Saddam Hussein: The Politics of Revenge

By Aboul-Enein, Youssef | Military Review, January/February 2002 | Go to article overview
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Saddam Hussein: The Politics of Revenge


Aboul-Enein, Youssef, Military Review


SADDAM HUSSEIN: The Politics of Revenge, Said K. Aburish, Bloomsbury Publishing, London, 2001, 406 pages, $13.95. The crisis in Afghanistan, which led to the Taliban's rise, was only one flashpoint in the Middle East. Said Aburish is one of a pantheon of modem Arab writers, such as Fouad Ajami and Edward Said, who live and publish in the West but who bring an Arab perspective to the problems and issues of the modern Middle East. Whereas Ajami and Said are academics and more scholarly in their outlook, Aburish is earthy in his descriptions and looks into a regime's anatomy, including its leadership and its peoples.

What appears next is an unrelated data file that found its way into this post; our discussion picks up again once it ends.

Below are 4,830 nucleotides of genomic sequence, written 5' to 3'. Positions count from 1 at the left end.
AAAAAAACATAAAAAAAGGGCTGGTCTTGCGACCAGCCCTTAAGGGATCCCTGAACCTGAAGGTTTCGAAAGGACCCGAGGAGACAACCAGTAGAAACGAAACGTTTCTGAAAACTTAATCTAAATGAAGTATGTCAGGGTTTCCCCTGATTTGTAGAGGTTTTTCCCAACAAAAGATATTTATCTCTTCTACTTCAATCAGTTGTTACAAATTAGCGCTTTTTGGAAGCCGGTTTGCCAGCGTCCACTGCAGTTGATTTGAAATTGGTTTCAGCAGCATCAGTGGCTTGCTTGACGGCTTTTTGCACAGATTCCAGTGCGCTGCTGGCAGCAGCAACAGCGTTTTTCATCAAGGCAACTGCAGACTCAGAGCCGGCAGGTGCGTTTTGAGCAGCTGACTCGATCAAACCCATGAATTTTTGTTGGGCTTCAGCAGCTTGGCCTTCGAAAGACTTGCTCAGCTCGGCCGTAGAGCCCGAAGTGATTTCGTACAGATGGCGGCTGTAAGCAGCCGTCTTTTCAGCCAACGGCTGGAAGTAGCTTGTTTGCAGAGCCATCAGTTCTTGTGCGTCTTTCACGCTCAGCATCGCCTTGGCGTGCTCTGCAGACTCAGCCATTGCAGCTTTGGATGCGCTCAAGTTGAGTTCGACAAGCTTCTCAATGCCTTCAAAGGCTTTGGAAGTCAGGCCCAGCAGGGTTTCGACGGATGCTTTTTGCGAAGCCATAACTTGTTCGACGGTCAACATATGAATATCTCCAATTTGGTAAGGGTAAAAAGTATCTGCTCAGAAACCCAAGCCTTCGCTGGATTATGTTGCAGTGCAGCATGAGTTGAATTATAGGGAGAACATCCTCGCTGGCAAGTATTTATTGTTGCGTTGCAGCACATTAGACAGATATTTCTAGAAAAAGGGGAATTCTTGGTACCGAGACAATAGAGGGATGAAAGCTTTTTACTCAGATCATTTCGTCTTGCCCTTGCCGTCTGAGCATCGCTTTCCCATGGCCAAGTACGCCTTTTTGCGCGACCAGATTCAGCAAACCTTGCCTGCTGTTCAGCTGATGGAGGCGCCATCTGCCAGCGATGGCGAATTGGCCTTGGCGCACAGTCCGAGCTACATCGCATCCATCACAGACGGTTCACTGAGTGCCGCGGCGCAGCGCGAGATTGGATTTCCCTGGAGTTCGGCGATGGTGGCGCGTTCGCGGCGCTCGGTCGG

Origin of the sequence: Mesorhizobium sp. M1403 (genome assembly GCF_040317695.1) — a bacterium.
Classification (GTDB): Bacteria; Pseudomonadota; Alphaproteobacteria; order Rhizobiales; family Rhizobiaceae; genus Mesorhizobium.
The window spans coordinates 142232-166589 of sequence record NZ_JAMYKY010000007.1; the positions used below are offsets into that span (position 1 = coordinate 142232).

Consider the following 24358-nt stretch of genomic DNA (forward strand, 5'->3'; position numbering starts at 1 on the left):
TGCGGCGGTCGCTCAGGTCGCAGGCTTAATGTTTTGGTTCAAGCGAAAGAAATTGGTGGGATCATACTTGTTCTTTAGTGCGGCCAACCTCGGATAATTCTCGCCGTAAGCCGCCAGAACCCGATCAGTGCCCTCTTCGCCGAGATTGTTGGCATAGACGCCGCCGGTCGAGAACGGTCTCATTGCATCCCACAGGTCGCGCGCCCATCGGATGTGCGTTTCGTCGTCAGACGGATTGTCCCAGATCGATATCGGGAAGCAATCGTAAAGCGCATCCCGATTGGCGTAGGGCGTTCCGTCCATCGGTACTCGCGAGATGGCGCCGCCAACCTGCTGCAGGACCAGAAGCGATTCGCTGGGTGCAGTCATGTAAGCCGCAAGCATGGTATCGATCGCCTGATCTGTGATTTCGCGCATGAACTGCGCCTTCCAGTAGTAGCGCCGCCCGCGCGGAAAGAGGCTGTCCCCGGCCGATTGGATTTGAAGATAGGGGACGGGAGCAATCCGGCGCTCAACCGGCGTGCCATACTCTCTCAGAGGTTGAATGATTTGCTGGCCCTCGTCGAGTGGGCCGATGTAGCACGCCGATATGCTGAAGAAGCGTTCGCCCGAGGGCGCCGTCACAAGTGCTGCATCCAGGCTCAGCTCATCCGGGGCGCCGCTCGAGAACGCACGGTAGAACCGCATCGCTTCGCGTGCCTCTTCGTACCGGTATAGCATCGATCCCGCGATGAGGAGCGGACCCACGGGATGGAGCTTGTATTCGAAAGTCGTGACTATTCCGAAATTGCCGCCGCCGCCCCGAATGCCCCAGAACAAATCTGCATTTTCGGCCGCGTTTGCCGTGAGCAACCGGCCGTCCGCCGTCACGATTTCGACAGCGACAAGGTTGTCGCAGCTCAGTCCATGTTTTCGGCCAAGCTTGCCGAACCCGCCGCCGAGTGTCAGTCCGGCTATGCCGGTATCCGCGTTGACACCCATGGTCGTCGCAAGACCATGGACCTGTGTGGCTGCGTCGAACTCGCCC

In Saddam Hussein: The Politics of Revenge, Aburish tells of Hussein's humble beginnings in the small village of Awja, his fatherless childhood, and his rough life with a stepfather (known as Hassan the Liar) he still refuses to acknowledge.

The chief influences during Hussein's childhood and teenage years were his mother and his uncle Khairullah Tulfah. Tulfah, an Iraqi army officer who introduced Hussein to the evils of colonialism in Iraq, was imprisoned by the British for his activism against the English-backed monarchy of King Feisal I.

Aburish eloquently brings to life the violent means by which Iraqis have fomented revolutions and crushed dissent. This is a subject of poetry, jokes, and criticism among Arabs, and Hussein used the subject as a way to propagate an air of toughness. The Baath (renaissance) Party, which Muslim Salah Bitar and Christian Michel Aflaq originally established, became a vehicle for Hussein. He became an enforcer for the party, and like Joseph Stalin, who fascinated Hussein, he left the intellectuals behind and climbed the ladder of Iraq politics, using a combination of intimidation, fear, nepotism, and outright murder.

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